A Community Devoted to the Preservation and Practice of Celestial Navigation and Other Methods of Traditional Wayfinding
From: David Pike
Date: 2021 Sep 12, 01:36 -0700
Geoffrey Kolbe you wrote: Hughes made some 3.5" arc "Flying-boat" sextants during WWII. ......... A photo of mine is below.
That is a nice Hughes ‘Flying Boat’ sextant Geoffrey. Like everything else much worse ones are still being advertised at much greater prices at even the best auction houses. It’s interesting to see that by July 1945 Hughes were already starting to aim at the yachting market as a possible outlet for their by now massive but reducing WW2 production effort. They also seem to find it easier to use up stocks of that horrible ‘Paxolin’ type material and the staff who worked with it rather than search for hardwood for the case. Whilst one can see good reasons for maintaining the use of marine sextants in flying boats, which patrolled quite low and could easily drop down to sea level to assess surface pressure (so their altimeter would give them an accurate height of observer when they climbed up again), I wonder why it was necessary to produce a new smaller design. Coutinho and the Zeppelins used standard sized sextants and a Hughes ‘Mates’ sextant would have fitted most apertures in most British flying boats, so why produce a new smaller frame and index arm and attach what look like standard Hughes mirrors and shades to it.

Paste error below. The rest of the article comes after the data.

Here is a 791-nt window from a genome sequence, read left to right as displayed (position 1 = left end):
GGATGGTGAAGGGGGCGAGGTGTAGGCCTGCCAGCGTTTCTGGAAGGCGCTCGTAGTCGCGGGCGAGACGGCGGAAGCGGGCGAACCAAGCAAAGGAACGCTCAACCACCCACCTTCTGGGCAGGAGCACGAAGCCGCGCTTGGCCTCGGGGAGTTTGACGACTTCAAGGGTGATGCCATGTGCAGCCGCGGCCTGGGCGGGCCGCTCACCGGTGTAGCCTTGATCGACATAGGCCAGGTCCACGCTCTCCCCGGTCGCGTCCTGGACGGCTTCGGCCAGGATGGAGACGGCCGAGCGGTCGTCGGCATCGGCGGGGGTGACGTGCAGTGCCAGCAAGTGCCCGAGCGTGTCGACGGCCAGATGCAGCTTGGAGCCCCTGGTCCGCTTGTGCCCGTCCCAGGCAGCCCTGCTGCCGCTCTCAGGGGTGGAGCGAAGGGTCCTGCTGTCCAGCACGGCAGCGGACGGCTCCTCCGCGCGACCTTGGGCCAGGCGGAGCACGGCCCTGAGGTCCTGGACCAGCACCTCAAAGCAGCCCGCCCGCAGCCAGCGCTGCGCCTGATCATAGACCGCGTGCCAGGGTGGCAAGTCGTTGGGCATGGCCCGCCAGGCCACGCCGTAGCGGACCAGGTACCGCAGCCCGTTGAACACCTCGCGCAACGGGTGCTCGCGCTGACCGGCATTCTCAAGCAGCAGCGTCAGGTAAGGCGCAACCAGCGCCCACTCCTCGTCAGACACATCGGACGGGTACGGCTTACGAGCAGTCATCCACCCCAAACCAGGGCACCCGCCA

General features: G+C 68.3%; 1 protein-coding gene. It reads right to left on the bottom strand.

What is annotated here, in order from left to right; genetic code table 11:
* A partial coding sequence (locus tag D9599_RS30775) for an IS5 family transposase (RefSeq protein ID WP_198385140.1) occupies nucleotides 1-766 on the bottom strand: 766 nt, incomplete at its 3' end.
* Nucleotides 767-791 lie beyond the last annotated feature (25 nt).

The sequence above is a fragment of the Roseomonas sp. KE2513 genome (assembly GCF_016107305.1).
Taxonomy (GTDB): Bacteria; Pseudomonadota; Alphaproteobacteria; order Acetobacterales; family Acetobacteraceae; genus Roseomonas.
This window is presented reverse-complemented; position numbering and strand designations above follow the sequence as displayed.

The only thing I can think of was that marine production was already at full stretch for ships, so if you had to produce new moulds and arc cutting machines for maritime aircraft, you might as well produce them to make a simpler more robust product. Any ideas? DaveP